Harry Potter and the Order of the Phoenix
Michael Goldenberg (Novel: J.K. Rowling)
Daniel Radcliffe, Harry Melling, Emma Watson, Rupert Grint, Kathryn Hunter, Fiona Shaw, Richard Griffiths, Adrian Rawlins, Geraldine Somerville, Ralph Fiennes, Natalia Tena, Brendan Gleeson, George Harris, Gary Oldman, Mark Williams, David Thewlis, Maggie Smith, Julie Walters, James Phelps, Oliver Phelps, Bonnie Wright, Robert Hardy, Jason Isaacs, Michael Gambon, Imelda Staunton, Katie Leung, Mathew Lewis, Evanna Lynch, Alan Rickman, Emma Thompson, Helena Bonham Carter, Robbie Coltrane
PG-13 (For sequences of fantasy violence and frightening images)
Returning to the legendary wizarding school, the fifth film of the Harry Potter series has arrived and it is the series’ shortest. Harry Potter and the Order of the Phoenix may be the shortest film, but it’s adapted from the longest book, so some things are unfortunately missing.
The three leads in the series, who began around the age of 12, are each approaching their twentieth years and will likely do so before the final film is finally released in 2010. However, they still bear a great deal of their youthful qualities this time despite taking on some of their most adult subjects.
Daniel Radcliffe returns as Harry Potter, the boy wizard who is dealing with having heard nothing from his friends or anyone all summer. As Hermione Granger (Emma Watson) and Ron Weasley (Rupert Grint) later inform him, they have been forbidden from communicating because of the dangers they are all facing. The head of the Ministry of Magic, Cornelius Fudge (Robert Hardy) has denied Voldemort’s return despite incontrovertible evidence from The Goblet of Fire.
Accusations of lying pursue him all the way to the Wizengamot, a court who must decide if he should be banned from attending Hogwarts for his use of magic in front of his muggle cousin Dudley (Harry Melling). The problem is, the squib who lives in the neighborhood witnessed the dementor attack that nearly killed the both of them and Harry is freed to go to Hogwarts where he must deal with the suspicion that he is a liar and the new Defense Against the Dark Arts teacher Dolores Umbridge (Imelda Staunton).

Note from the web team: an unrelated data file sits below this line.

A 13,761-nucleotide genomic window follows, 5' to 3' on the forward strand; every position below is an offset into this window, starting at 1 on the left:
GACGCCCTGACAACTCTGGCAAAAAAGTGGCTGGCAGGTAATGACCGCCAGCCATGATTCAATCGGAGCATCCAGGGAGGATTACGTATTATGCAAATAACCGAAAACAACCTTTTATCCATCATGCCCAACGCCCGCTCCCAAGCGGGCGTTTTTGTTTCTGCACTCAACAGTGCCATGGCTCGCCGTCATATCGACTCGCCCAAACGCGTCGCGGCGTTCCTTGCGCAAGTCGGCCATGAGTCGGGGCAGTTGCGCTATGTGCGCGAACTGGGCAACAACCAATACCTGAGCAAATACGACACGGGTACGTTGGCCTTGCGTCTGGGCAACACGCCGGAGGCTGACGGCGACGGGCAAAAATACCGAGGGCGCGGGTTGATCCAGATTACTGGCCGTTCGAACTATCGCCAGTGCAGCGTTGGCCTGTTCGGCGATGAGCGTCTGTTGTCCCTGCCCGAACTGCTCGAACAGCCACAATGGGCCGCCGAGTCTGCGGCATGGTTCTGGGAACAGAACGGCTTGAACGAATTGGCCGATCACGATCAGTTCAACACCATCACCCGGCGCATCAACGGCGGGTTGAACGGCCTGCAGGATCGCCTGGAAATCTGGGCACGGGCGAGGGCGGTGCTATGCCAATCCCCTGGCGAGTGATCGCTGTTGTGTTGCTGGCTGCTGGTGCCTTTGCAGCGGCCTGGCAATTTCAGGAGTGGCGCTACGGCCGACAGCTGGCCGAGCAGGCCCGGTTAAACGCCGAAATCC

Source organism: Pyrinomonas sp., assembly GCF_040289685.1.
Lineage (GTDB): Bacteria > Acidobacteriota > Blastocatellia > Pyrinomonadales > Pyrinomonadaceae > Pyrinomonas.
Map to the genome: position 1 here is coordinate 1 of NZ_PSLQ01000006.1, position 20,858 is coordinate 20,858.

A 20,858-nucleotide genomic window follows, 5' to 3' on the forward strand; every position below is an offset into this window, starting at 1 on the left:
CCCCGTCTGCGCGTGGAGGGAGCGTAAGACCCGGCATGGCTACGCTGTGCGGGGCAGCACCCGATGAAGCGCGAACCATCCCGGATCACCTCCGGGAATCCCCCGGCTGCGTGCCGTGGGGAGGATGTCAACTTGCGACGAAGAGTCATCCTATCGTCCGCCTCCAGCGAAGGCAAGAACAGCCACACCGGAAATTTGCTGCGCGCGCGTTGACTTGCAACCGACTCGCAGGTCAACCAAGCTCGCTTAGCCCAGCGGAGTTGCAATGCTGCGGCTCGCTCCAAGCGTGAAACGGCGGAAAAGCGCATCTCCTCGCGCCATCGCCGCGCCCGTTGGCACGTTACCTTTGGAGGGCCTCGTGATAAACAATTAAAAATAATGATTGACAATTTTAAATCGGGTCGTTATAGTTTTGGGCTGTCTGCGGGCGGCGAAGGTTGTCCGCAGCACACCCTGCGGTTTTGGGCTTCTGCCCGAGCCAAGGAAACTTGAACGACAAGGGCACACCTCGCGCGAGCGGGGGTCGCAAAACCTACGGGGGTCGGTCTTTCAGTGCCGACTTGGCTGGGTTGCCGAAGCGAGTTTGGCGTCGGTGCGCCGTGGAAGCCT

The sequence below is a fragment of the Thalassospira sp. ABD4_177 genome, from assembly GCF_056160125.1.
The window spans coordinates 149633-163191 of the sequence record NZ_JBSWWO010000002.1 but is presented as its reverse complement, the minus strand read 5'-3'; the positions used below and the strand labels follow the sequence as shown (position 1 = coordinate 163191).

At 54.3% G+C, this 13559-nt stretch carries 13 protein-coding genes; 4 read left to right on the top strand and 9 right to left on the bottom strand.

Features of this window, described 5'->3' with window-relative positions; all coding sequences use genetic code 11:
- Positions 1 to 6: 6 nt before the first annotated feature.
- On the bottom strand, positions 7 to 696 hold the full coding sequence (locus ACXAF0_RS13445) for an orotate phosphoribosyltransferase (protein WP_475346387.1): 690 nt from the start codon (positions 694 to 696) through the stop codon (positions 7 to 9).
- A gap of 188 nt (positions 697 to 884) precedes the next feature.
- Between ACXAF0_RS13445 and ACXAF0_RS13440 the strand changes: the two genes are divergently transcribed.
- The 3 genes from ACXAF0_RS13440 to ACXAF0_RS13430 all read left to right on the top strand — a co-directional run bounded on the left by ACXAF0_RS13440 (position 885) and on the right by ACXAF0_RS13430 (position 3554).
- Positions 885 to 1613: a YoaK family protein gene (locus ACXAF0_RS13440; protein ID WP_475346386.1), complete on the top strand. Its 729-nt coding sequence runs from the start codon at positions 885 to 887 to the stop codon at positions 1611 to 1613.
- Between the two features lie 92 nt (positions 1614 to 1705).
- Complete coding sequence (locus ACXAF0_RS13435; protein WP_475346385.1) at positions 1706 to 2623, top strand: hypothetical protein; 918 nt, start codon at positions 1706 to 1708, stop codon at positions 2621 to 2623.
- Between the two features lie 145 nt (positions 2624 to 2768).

All of Harry’s previous, non-insane, non-dead teachers are also featured in the film as is his godfather Sirius Black (Gary Oldman). They are members of a secret organization known as the Order of the Phoenix. Dumbledore called them back into action to combat Voldemort while avoiding the accusatory stares of the Minster of Magic.
Staunton turns in the film’s most inventive performance. Although this is generally true of the series when a new teacher emerges against the backdrop of old faces, it has never been more appropriate than in her case. The character of Umbridge in the novel is thoroughly villainous, almost rivaling Voldemort in her sheer willingness to do anything to get what she wants. The quill she assigns Harry to use in detention easily establishes her as a vile woman.
The film’s big problem is its screenplay. Steve Kloves, who penned the first four films, is conspicuously absent as screenwriter and his presence is missed. A number of significant events in the book, especially surrounding the house elf Kreacher (Timothy Bateson) and the Weasley defector Percy (Chris Rankin), are eliminated. Several rooms of the Hall of Mysteries have disappeared, and the connection the audience should feel towards the individual members of the Order is virtually non-existent. Michael Goldenberg’s hatchet job on the script is the biggest disservice the series has yet to achieve.
Order of the Phoenix is still a better film than Chris Columbus’ first outing Sorcerer’s Stone, but it isn’t so by much. Director David Yates, who is obviously familiar with the source material, doesn’t direct the film as if he is. The movie has a dark side, but not nearly as succinct or oppressing as that created by the series’ best helmer thus far Alfonso Cuaron (who directed Prisoner of Azkaban). While the movie is tight from the beginning and clips along at a breezy pace, we are forced to admire the scenery and action from a distance and the internal struggles of the characters seem almost to have been ignored.
Yates is scheduled to return as the series’ sixth director and the helmer of the final installment hasn’t been announced. But unless Kloves returns to the franchise to finish it out, I’m afraid more disappointing results can be expected as Harry Potter and the Order of the Phoenix feels the most haphazard and lost of any of the films thus far.
July 21, 2007